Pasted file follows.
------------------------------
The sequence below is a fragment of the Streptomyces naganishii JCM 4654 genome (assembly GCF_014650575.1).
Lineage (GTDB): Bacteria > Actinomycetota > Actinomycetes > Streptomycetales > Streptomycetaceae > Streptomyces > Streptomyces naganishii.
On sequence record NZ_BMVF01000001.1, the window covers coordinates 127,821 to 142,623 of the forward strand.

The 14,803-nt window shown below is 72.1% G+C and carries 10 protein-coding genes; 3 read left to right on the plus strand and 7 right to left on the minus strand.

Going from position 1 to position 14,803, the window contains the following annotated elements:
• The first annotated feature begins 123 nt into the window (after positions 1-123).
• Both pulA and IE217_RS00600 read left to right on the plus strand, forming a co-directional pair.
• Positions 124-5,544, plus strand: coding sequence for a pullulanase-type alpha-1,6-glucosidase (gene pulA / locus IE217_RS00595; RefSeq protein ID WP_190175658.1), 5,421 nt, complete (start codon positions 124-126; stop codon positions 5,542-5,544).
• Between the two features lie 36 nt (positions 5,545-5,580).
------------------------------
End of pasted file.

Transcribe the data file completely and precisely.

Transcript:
The sequence below is a fragment of the Streptomyces naganishii JCM 4654 genome (assembly GCF_014650575.1).
Lineage (GTDB): Bacteria > Actinomycetota > Actinomycetes > Streptomycetales > Streptomycetaceae > Streptomyces > Streptomyces naganishii.
On sequence record NZ_BMVF01000001.1, the window covers coordinates 127,821 to 142,623 of the forward strand.

The 14,803-nt window shown below is 72.1% G+C and carries 10 protein-coding genes; 3 read left to right on the plus strand and 7 right to left on the minus strand.

Going from position 1 to position 14,803, the window contains the following annotated elements:
• The first annotated feature begins 123 nt into the window (after positions 1-123).
• Both pulA and IE217_RS00600 read left to right on the plus strand, forming a co-directional pair.
• Positions 124-5,544, plus strand: coding sequence for a pullulanase-type alpha-1,6-glucosidase (gene pulA / locus IE217_RS00595; RefSeq protein ID WP_190175658.1), 5,421 nt, complete (start codon positions 124-126; stop codon positions 5,542-5,544).
• Between the two features lie 36 nt (positions 5,545-5,580).